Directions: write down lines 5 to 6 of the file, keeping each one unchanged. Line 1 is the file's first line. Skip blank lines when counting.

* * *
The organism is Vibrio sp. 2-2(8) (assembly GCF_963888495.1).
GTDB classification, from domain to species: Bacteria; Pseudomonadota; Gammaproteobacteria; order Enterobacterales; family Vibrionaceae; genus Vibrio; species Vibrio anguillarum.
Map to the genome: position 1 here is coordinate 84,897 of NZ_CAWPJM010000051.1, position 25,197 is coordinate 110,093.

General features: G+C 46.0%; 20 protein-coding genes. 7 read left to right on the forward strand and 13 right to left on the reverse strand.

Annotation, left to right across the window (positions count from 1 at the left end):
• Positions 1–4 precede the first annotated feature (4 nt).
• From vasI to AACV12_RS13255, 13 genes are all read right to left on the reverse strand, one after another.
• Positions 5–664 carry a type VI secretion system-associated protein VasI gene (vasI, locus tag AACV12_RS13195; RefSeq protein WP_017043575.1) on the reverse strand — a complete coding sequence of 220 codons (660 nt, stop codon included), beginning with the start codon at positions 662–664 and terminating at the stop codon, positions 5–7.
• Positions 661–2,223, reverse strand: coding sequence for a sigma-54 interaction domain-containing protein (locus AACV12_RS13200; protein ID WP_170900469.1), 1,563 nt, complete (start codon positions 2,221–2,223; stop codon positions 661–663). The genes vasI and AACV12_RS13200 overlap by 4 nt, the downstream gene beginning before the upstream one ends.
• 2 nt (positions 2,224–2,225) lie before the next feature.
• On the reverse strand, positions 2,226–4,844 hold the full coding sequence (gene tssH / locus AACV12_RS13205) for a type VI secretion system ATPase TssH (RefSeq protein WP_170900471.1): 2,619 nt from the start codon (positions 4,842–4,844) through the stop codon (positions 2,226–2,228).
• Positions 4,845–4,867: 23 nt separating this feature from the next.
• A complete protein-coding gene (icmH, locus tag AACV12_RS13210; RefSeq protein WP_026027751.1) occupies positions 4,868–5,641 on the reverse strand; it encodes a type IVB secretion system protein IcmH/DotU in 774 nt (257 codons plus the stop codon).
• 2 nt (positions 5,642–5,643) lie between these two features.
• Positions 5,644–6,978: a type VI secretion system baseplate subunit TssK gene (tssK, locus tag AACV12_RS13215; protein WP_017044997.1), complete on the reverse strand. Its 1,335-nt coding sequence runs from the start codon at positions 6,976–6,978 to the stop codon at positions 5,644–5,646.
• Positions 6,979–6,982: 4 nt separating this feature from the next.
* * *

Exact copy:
Annotation, left to right across the window (positions count from 1 at the left end):
• Positions 1–4 precede the first annotated feature (4 nt).